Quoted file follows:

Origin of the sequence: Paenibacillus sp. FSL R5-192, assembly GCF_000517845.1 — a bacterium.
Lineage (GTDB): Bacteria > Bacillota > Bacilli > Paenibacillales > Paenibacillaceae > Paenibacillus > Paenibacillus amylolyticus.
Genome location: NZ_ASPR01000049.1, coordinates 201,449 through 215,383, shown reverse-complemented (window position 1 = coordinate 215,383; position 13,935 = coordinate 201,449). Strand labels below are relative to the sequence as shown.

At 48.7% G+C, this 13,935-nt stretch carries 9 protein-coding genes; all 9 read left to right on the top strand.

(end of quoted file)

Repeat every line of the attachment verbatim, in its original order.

Origin of the sequence: Paenibacillus sp. FSL R5-192, assembly GCF_000517845.1 — a bacterium.
Lineage (GTDB): Bacteria > Bacillota > Bacilli > Paenibacillales > Paenibacillaceae > Paenibacillus > Paenibacillus amylolyticus.
Genome location: NZ_ASPR01000049.1, coordinates 201,449 through 215,383, shown reverse-complemented (window position 1 = coordinate 215,383; position 13,935 = coordinate 201,449). Strand labels below are relative to the sequence as shown.

At 48.7% G+C, this 13,935-nt stretch carries 9 protein-coding genes; all 9 read left to right on the top strand.